RV Kairei cruise shows that the greatest depths in
the eastern, central, and western depressions are
10,920 m (35,827 ft) ±10 m (33 ft), 10,894 m (35,741 ft) ±14 m (46 ft), and 10,907 m
(35,784 ft) ±13 m (43 ft), respectively, which supports the results of the 1998 survey. The
detailed grid survey in 2002 showed that the deepest site is located in the eastern part of
the eastern depression around 11°22.260′N 142°35.589′E, with a depth of 10,920 m
(35,827 ft) ±5 m (16 ft), about 290 m (950 ft) southeast of the deepest site determined by
the survey vessel Takuyo in 1984 and about 240 m (790 ft) east of the deepest place
determined by the 1998 RV Kairei survey.[12]
On 1 June 2009, sonar mapping of the Challenger Deep by the Kongsberg Simrad EM 120
sonar multibeam bathymetry system for deep water (300 – 11,000 metres) mapping
aboard the RV Kilo Moana (mothership of the Nereus underwater vehicle) indicated a
depth of 10,971 m (35,994 ft). The sonar system uses phase and amplitude bottom
detection, which is capable of an accuracy of 0.2% to 0.5% of water depth across the
entire swath.[4][5][20] In 2014 the multibeam bathymetry data of this sonar mapping have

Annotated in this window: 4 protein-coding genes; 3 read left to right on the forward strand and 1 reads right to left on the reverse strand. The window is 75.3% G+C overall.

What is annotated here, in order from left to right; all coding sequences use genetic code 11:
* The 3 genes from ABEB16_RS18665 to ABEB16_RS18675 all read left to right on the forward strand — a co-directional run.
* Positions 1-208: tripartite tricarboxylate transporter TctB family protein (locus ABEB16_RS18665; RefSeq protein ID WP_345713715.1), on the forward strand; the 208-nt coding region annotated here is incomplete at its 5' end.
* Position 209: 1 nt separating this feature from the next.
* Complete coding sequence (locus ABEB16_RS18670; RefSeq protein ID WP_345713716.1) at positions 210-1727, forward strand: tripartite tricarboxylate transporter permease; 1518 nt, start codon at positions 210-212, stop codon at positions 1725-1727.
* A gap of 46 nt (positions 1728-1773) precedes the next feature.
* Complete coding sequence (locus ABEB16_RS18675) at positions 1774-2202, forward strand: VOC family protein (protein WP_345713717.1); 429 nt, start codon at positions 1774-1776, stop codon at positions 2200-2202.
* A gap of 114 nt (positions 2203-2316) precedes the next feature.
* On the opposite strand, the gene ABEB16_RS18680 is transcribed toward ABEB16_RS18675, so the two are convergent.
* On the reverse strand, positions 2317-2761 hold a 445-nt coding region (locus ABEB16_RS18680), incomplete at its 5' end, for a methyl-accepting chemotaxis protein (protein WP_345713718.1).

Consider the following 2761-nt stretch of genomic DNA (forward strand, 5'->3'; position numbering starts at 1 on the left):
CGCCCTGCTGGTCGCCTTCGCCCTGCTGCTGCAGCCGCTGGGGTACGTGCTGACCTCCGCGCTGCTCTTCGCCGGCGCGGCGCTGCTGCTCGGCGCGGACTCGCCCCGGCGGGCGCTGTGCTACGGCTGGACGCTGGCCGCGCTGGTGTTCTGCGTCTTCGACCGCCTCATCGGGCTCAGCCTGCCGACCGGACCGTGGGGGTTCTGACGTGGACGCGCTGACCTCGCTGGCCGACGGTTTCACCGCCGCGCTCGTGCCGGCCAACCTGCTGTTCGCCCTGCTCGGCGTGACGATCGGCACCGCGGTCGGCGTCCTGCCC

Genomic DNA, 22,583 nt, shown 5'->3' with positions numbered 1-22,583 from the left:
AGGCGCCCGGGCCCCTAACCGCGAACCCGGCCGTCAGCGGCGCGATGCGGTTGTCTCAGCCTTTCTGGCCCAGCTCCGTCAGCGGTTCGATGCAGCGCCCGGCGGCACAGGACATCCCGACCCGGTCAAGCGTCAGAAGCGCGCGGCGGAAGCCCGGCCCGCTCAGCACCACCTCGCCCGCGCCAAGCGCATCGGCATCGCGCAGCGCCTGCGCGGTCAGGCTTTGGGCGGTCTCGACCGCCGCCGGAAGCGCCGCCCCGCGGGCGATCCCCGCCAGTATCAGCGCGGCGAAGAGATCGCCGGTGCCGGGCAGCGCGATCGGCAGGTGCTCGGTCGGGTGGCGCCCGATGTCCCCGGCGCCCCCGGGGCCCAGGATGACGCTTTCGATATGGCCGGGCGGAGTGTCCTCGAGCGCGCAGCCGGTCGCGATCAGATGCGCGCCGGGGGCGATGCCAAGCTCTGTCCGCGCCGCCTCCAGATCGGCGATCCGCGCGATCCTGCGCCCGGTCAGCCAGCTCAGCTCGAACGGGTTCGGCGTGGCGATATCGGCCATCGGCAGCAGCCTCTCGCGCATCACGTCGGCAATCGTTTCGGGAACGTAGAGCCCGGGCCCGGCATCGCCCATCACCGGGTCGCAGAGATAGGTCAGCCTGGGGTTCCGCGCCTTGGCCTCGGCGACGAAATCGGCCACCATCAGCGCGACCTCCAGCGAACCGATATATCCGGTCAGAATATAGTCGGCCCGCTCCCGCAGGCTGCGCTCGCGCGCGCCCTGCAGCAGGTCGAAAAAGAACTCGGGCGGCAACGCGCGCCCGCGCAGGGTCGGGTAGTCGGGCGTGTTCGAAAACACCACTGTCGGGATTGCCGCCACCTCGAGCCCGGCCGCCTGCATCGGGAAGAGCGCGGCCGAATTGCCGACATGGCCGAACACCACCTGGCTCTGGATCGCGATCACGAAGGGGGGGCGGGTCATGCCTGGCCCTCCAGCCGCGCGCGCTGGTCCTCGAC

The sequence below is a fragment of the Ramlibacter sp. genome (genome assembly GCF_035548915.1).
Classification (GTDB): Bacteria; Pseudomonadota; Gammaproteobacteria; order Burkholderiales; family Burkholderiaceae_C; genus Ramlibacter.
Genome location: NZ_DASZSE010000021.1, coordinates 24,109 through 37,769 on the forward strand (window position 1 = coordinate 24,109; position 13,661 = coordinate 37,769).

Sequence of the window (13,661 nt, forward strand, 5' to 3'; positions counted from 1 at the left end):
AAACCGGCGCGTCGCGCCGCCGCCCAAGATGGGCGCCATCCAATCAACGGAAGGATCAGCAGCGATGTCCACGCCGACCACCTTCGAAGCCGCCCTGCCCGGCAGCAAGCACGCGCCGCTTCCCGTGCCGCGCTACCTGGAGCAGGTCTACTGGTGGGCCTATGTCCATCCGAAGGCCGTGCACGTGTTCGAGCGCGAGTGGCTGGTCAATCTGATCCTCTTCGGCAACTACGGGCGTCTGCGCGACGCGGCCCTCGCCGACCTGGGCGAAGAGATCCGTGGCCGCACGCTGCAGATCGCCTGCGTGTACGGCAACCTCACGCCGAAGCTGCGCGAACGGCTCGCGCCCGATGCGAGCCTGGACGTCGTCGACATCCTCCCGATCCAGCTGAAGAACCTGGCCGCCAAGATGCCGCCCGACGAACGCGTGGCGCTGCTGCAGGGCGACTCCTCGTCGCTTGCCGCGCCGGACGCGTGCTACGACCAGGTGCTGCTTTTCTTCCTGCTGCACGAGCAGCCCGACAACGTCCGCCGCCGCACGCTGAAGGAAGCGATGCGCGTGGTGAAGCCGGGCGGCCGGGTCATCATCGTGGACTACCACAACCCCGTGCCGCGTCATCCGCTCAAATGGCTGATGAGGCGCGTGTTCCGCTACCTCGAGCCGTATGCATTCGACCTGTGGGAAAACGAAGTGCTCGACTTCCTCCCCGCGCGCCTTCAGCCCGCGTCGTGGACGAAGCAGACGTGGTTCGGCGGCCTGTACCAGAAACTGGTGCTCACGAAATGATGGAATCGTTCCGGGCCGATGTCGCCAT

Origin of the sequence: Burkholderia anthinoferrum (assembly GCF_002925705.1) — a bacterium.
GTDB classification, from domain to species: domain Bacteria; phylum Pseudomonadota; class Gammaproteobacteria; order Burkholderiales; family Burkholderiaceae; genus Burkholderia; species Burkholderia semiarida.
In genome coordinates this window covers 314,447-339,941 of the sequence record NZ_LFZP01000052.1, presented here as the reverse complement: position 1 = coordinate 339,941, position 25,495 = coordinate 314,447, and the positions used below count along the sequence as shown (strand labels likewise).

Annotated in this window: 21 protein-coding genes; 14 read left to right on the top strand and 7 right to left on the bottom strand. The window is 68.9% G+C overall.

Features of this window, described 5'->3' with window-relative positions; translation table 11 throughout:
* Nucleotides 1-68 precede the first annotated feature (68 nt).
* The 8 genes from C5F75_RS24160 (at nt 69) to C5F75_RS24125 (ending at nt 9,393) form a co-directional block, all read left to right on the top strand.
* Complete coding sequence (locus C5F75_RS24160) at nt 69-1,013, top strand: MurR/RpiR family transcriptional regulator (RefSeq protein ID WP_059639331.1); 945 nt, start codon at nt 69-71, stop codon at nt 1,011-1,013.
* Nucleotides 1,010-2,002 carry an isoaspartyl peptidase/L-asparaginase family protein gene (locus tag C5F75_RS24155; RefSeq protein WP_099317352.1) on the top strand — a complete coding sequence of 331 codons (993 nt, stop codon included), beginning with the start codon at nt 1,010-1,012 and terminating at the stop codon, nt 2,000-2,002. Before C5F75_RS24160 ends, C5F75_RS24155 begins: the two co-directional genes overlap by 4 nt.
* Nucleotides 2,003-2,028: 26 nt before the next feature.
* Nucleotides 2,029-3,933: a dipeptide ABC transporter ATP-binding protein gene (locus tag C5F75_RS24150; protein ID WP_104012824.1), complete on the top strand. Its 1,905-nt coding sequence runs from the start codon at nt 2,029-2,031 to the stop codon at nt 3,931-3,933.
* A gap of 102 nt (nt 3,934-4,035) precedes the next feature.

yet to be publicly released, so the data are not available for comparisons with other
soundings.[6]
On 7 October 2010, further sonar mapping of the Challenger Deep area was conducted by
the US Center for Coastal & Ocean Mapping/Joint Hydrographic Center (CCOM/JHC) aboard
the USNS Sumner (T-AGS-61). The results were reported in December 2011 at the annual
American Geophysical Union fall meeting. Using a Kongsberg Maritime EM 122 multibeam
echosounder system coupled to positioning equipment that can determine latitude and
longitude up to 50 cm (20 in) accuracy, from thousands of individual soundings around
the deepest part the CCOM/JHC team preliminary determined that the Challenger Deep
has a maximum depth of 10,994 m (36,070 ft) at 11.326344°N 142.187248°E, with an
estimated vertical uncertainty of ±40 m (131 ft) at 2 standard deviations (≈ 95.4%)
confidence level.[7] A secondary deep with a depth of 10,951 m (35,928 ft) was located at
approximately 23.75 nmi (44.0 km) to the east at 11.369639°N 142.588582°E in the